What is the 12-Step Program?

Alcoholics Anonymous (AA) was founded by Bill Wilson and Dr. Bob Smith, who were both alcoholics. Originally published in 1939, the 12-Step program is a spiritual philosophy to help those who are struggling with addictions achieve and maintain sobriety. Originally created to help individuals with alcohol use disorders (AUDs), the 12 Step model is used in a variety of treatment programs from drug addiction, gambling and eating disorders. The basic premise of the 12-Step program is to address addiction through a peer-supported system (Monico, 2019). The guidelines are outlined in “steps” towards recovery:

• Step 1: Honesty
Admitting we are powerless over the addiction.
• Step 2: Faith
Believing in a higher power (regardless of form) can help.
• Step 3: Surrender
Deciding to surrender control over to a higher power.
• Step 4: Soul Searching
Taking a personal inventory.
• Step 5: Integrity
Admitting to a higher power, oneself, and another human the wrongs done.
• Step 6: Acceptance
Willing to have a higher power correct any flaws in one’s character.
• Step 7: Humility
Asking a higher power to remove those flaws.
• Step 8: Willingness
Making a list of wrongs done to others and being willing to make amends.
• Step 9: Forgiveness
Reaching out to those who have been hurt, unless doing so would harm the person.
• Step 10: Maintenance
Continuing to take personal inventory and admitting when wrong.
• Step 11: Making Contact
Seeking insight and connection with a higher power through meditation and prayer.
• Step 12: Service
Carrying the message of the 12 Steps to others in need.

Are the 12 Steps right for me?

Since its inception in 1939, variations of the 12 Steps have been created. Some people are not comfortable with the religious aspects of the 12-Step program. Those who do not practice Christianity have modified the steps to better reflect their spiritual beliefs. There are even some alternatives to the 12-Step program that focus on the individual’s ability to exercise internal control.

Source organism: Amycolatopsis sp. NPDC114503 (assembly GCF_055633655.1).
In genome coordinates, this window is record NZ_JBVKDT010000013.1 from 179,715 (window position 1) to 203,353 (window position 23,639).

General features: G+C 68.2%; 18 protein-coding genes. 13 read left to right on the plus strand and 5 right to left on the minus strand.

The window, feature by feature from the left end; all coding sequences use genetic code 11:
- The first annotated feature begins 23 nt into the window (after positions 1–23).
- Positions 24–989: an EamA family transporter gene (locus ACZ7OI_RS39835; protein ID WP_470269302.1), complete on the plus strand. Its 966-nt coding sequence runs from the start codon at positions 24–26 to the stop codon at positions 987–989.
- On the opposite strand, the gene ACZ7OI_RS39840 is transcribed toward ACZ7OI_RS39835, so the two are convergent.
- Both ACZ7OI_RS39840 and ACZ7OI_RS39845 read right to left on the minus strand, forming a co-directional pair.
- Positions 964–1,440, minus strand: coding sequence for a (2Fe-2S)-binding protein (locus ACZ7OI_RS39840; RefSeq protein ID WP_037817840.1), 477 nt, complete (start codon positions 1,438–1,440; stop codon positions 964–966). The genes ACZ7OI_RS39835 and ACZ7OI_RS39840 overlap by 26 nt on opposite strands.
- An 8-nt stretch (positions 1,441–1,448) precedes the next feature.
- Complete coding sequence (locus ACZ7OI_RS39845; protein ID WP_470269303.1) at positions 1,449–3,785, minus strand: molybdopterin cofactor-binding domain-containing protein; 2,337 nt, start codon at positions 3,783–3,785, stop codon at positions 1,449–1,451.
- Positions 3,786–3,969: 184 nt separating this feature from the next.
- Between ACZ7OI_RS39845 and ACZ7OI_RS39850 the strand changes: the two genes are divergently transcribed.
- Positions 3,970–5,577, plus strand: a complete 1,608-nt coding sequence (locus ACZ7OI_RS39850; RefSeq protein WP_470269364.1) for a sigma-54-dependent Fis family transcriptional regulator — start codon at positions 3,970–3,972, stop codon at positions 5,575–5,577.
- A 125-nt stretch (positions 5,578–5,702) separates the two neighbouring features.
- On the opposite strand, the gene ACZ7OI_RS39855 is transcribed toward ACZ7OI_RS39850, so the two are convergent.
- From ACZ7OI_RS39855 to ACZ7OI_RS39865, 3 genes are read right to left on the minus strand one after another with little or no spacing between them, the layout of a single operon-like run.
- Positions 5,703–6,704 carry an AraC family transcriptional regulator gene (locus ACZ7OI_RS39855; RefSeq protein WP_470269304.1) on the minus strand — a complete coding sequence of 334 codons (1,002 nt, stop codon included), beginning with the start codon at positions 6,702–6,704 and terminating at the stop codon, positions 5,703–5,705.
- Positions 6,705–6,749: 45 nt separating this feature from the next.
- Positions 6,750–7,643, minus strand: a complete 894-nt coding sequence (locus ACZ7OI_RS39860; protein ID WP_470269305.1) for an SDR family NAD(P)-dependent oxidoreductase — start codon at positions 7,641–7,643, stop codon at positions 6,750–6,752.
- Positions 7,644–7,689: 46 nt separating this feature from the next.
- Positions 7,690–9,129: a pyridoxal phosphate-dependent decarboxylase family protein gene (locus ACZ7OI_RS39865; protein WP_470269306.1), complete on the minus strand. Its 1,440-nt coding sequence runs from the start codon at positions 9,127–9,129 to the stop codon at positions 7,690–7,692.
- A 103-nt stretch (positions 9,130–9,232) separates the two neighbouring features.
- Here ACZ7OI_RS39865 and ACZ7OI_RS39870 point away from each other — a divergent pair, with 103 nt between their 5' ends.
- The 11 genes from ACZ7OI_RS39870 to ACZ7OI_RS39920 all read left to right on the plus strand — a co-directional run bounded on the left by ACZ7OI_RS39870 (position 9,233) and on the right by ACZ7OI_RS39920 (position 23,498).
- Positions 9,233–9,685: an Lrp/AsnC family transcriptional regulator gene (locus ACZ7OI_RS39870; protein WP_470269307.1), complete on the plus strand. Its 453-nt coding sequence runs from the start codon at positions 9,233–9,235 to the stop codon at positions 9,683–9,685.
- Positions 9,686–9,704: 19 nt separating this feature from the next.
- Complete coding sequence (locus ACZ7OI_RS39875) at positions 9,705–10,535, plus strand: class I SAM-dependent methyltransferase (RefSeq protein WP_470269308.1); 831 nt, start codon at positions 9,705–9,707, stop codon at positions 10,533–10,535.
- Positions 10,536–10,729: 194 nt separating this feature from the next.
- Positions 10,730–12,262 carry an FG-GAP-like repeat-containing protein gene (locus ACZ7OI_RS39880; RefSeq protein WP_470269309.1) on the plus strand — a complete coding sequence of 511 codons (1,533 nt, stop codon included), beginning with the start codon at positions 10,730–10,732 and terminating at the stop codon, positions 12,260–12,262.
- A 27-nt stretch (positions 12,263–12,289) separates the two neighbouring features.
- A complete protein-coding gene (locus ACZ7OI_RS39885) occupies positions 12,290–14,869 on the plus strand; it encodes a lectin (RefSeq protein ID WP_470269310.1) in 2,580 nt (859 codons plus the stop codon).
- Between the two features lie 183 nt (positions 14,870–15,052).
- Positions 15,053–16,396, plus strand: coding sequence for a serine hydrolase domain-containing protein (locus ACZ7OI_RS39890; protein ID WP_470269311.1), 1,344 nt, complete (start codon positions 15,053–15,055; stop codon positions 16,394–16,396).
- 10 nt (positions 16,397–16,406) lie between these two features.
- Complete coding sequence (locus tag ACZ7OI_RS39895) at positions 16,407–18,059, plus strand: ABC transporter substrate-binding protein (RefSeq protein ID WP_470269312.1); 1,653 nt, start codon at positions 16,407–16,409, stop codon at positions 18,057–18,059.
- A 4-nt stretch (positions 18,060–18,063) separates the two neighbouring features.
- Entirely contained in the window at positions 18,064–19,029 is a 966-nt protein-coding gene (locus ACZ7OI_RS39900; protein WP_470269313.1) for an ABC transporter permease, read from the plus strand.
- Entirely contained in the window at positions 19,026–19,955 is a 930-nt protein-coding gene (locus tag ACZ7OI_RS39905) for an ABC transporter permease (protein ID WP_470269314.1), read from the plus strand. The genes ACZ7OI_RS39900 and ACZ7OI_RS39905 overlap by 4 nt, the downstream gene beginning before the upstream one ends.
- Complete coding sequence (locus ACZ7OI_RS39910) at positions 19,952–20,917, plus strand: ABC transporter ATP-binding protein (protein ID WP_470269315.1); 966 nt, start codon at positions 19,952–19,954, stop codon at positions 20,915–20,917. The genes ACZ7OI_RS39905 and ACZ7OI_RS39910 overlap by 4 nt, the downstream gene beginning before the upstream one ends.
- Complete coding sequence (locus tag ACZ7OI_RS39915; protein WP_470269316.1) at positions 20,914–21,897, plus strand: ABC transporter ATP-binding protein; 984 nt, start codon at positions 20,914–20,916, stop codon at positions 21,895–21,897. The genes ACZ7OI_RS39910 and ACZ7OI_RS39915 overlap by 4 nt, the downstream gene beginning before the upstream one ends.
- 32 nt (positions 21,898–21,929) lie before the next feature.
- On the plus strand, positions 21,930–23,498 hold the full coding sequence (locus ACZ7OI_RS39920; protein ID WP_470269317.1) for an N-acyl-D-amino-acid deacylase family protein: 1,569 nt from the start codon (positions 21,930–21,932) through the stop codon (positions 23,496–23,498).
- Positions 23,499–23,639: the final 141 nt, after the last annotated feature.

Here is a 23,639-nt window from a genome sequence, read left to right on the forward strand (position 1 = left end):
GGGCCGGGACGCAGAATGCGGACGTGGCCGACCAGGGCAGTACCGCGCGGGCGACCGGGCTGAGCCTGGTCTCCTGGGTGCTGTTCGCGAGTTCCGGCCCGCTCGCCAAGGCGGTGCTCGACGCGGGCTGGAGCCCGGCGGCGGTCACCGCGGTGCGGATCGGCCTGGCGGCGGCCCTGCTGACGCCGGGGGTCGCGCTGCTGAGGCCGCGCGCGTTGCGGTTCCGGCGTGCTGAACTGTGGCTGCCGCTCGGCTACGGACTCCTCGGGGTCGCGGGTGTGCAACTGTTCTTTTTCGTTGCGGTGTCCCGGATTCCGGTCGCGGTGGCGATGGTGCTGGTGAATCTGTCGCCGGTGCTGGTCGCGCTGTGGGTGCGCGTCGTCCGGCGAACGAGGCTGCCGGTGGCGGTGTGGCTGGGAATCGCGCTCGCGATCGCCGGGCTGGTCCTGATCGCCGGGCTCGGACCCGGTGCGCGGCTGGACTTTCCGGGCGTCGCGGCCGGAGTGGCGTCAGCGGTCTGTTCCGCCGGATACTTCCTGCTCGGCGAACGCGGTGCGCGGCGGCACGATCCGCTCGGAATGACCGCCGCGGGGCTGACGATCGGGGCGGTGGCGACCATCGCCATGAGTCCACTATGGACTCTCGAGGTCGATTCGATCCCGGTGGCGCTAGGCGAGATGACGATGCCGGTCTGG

While there are many opinions surrounding the 12-Step program, it’s important to emphasize that an individual does not need to be religious or believe in God to make the program work. Although the 12 Steps were written from a Christian point of view, the concepts are open to interpretation (Sack, 2012). The steps are meant to act as a guide that people use to help one another achieve and maintain abstinence from substances to which they are addicted.

Daylight Recovery Center provides nationally-recognized substance abuse treatment. Our abstinence-based rehabilitation programs focus on the entire patient – mind, body and spirit. Abstinence is only a piece of the “recovery” puzzle. By implementing positive recovery practices, such as counting one’s blessings, we help those who’s lives have been de-railed by addiction, by reinforcing healthy habits. Experts categorize the mental health of individuals’ in three groups – flourishing, languishing or moderately mentally healthy. To be flourishing in life, individuals must exhibit high levels of emotional wellbeing and positive functioning. In contrast, a person who is languishing will exhibit low levels. Individuals who do not meet the criteria for flourishing or languishing are considered moderately mentally healthy (McGaffin et al., 2015). Research shows patients who seek residential abstinence-based practices, as supported by 12-Step programs, are more likely to flourish in the long-term in recovery.

Ready to get help?

Are you tired of drugs and alcohol controlling your life? We’re here to help. Our friendly team of admissions coordinators are happy to answer any questions and get you the help you need. We’re available 24/7! 888-708-2602

Monico, N. (2019, 31 October) The 12 Steps of Alcoholics Anonymous (AA). Retrieved from https://www.alcohol.org/alcoholics-anonymous/
Sack, D. (2012, 20 November) Why the Hostility Toward the 12 Steps? Retrieved from https://www.psychologytoday.com/us/blog/where-science-meets-the-steps/201211/why-the-hostility-toward-the-12-steps
McGaffin, B., Deane, F., Kelly, P. and Cearrochi, J. (2015). Flourishing, languishing and moderate mental health: Prevalence and change in mental health during recovery from drug and alcohol problems. [online] Josephciarrochi.com. Retrieved from http://josephciarrochi.com/wp-content/uploads/2015/08/mcgaffin-et-al-ciarrochi-2015-flourishing-languaging-and-moderate-mental-health-prevelance-and-change-in-mental-health-during-recovery.pdf